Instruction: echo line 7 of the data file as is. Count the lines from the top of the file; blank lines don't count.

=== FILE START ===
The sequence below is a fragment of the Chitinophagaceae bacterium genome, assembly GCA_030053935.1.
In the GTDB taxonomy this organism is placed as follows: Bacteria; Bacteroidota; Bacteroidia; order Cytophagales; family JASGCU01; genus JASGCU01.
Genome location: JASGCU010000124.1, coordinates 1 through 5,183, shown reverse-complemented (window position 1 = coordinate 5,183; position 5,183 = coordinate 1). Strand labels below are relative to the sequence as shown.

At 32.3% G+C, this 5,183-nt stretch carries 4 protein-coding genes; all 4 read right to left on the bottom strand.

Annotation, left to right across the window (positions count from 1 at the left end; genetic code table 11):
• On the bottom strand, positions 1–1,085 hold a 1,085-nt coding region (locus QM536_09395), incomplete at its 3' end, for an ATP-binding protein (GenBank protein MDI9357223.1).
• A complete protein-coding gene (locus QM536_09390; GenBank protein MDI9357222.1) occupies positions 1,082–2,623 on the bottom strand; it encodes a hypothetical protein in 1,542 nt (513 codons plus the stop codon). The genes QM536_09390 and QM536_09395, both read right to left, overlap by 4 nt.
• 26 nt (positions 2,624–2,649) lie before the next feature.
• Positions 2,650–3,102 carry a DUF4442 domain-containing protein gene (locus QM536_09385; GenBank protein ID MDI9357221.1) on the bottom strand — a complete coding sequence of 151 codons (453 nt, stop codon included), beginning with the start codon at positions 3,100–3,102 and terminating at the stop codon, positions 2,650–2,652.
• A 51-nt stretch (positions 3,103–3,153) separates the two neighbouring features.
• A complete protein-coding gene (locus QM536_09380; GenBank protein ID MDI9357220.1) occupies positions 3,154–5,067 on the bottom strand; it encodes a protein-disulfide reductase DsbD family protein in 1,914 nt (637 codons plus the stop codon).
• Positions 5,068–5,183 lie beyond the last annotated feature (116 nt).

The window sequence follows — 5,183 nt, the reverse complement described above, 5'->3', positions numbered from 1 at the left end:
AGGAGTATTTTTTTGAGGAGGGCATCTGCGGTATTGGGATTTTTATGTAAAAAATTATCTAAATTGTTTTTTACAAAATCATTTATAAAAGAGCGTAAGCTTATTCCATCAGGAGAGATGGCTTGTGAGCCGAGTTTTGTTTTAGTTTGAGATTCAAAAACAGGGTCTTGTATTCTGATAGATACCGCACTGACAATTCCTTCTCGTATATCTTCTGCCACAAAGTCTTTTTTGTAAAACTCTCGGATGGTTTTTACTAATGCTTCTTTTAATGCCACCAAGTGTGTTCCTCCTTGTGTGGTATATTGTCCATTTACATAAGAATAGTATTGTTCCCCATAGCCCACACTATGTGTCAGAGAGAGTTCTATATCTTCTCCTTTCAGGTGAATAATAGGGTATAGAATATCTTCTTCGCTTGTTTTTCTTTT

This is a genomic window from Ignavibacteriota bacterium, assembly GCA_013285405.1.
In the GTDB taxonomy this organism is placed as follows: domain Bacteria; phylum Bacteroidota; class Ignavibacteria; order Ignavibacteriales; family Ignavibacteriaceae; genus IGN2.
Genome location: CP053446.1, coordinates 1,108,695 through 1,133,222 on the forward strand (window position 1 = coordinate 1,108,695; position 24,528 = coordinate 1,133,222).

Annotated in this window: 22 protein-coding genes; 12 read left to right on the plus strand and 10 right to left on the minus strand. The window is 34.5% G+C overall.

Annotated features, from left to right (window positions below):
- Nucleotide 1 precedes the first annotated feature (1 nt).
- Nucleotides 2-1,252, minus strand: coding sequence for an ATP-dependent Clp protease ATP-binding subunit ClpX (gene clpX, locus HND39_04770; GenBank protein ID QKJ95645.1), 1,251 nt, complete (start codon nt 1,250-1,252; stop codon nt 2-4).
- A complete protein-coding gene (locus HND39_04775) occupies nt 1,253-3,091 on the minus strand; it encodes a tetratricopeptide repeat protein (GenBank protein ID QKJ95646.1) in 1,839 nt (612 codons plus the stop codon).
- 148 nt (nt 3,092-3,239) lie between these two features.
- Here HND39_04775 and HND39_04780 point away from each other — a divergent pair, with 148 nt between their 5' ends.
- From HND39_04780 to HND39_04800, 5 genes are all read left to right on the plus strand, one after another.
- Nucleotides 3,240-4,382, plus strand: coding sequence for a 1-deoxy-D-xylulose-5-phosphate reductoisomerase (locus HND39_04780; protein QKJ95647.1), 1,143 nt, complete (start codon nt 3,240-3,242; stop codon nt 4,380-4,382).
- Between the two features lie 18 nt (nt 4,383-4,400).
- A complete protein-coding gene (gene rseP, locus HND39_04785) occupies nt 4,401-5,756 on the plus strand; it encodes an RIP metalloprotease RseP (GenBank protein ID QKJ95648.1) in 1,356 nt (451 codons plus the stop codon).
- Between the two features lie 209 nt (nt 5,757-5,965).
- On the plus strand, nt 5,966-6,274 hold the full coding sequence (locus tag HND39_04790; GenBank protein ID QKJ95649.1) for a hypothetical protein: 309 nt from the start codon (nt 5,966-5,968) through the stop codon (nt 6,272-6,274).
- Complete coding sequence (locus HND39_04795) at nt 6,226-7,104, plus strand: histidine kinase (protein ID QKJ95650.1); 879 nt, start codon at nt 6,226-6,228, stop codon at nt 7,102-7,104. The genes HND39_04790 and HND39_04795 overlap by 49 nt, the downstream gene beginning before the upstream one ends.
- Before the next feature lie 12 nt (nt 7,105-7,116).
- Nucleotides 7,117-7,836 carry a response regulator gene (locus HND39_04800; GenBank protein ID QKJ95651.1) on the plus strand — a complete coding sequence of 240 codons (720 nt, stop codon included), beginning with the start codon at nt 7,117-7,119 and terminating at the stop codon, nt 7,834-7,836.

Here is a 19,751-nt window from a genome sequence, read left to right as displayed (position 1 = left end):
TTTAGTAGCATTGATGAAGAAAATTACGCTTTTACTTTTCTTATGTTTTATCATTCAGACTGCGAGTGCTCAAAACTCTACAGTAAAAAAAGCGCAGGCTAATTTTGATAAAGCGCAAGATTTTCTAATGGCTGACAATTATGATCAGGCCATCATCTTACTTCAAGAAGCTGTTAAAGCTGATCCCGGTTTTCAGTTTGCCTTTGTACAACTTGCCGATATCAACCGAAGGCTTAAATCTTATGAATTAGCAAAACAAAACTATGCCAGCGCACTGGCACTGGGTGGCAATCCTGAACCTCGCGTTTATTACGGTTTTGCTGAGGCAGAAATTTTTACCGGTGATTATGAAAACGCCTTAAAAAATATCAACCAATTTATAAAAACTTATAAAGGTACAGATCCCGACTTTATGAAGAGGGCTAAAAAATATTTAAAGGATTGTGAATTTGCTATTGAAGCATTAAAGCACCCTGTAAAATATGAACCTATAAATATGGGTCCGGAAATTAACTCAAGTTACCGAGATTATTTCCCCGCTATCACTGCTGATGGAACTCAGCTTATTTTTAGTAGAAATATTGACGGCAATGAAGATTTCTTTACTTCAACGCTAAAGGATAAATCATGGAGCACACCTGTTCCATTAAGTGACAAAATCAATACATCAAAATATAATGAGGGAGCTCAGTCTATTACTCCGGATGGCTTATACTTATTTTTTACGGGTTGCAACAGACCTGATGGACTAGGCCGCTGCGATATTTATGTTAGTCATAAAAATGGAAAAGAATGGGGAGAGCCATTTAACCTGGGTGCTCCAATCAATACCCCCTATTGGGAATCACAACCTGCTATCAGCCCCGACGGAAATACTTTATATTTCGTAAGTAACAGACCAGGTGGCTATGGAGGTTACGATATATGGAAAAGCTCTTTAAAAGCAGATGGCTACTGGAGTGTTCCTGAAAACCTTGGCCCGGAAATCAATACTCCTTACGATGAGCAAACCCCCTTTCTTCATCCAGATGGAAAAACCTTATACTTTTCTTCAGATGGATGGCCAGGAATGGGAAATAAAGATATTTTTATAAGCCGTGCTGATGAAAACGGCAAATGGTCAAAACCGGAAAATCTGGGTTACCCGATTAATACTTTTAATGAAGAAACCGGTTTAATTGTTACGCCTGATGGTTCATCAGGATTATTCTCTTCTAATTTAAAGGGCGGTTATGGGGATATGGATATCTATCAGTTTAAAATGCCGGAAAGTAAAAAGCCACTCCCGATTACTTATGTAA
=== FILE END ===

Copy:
• A complete protein-coding gene (locus QM536_09390; GenBank protein MDI9357222.1) occupies positions 1,082–2,623 on the bottom strand; it encodes a hypothetical protein in 1,542 nt (513 codons plus the stop codon). The genes QM536_09390 and QM536_09395, both read right to left, overlap by 4 nt.